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ERIC Number: ED550622
Record Type: Non-Journal
Publication Date: 2012
Pages: 243
Abstractor: As Provided
Reference Count: N/A
ISBN: 978-1-2678-9041-2
ISSN: N/A
A Mixed Methods Study of Special Education Teachers' Knowledge of Reading Instruction and Perceptions Concerning Their Preparation to Teach Reading
Blakeslee, Cynthia Darden
ProQuest LLC, Ph.D. Dissertation, Old Dominion University
Significant changes in requirements for reading instruction and special education teacher preparation have occurred in recent years due to provisions found in the No Child Left Behind legislation of 2001 and the 2004 Individuals with Disabilities Education Improvement Act. This study examined the preparation for reading instruction that prospective special education teachers received during their teacher preparation and their beliefs concerning their preparation. Reading instruction preparation was examined in the context of the knowledge and skills associated with reading instruction acquired in two required university reading courses. Using a mixed methods sequential explanatory design-participant-selection model (Creswell & Plano Clark, 2010) , the role of reading courses taken by current and prospective special education teachers on their knowledge and beliefs related to reading instruction was investigated. Multiple choice and constructive responses on a reading credentialing exam described the knowledge prospective special education teacher have in four knowledge domains. Further, an additional literacy related course did not significantly predict reading knowledge as measured by the credentialing exam. A questionnaire (n = 28) on special education teachers' beliefs concerning their preparation was conducted with follow up semi-structured interviews (n = 10) with two extreme case cohorts that represented teachers with high knowledge and low knowledge of reading instruction. Quantitative findings suggested that prospective special education teachers acquire significant content knowledge of reading instruction in their reading courses, but may lack the procedural knowledge to apply their knowledge. Moreover, responses to questionnaire items on teachers' beliefs concerning their reading courses suggested that teachers believed their preparation resulted in a lack of procedural knowledge related to creating flexible grouping and differentiating reading instruction for struggling readers. Follow up semi-structured interviews identified similar concerns with delivering the reading instruction necessary to address emergent literacy across grade levels and disability categories. Additional reading instructional courses, field experiences, and practicums are recommended to address the need for differentiated special education preparation in the area of reading instruction. [The dissertation citations contained here are published with the permission of ProQuest LLC. Further reproduction is prohibited without permission. Copies of dissertations may be obtained by Telephone (800) 1-800-521-0600. Web page: http://www.proquest.com/en-US/products/dissertations/individuals.shtml.]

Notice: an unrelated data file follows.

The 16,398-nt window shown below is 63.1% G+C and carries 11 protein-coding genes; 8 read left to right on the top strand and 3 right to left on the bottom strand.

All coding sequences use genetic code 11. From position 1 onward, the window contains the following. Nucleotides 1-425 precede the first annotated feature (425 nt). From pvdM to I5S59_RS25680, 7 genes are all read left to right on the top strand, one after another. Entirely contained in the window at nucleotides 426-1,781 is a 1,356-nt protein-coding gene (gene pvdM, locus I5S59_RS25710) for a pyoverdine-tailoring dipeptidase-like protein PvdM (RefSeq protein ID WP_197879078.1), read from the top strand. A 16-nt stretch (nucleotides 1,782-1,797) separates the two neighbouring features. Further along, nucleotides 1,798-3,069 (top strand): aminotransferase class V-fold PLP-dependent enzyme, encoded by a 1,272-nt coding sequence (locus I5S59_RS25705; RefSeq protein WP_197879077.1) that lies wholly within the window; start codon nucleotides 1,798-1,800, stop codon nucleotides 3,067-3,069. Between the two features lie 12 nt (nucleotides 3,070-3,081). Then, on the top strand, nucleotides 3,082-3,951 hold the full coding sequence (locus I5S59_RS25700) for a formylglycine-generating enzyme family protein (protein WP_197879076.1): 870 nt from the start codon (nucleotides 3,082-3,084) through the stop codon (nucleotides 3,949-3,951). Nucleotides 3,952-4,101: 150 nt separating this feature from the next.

ProQuest LLC. 789 East Eisenhower Parkway, P.O. Box 1346, Ann Arbor, MI 48106. Tel: 800-521-0600; Web site: http://www.proquest.com/en-US/products/dissertations/individuals.shtml
Publication Type: Dissertations/Theses - Doctoral Dissertations
Education Level: Higher Education; Postsecondary Education
Audience: N/A
Language: English
Sponsor: N/A
Authoring Institution: N/A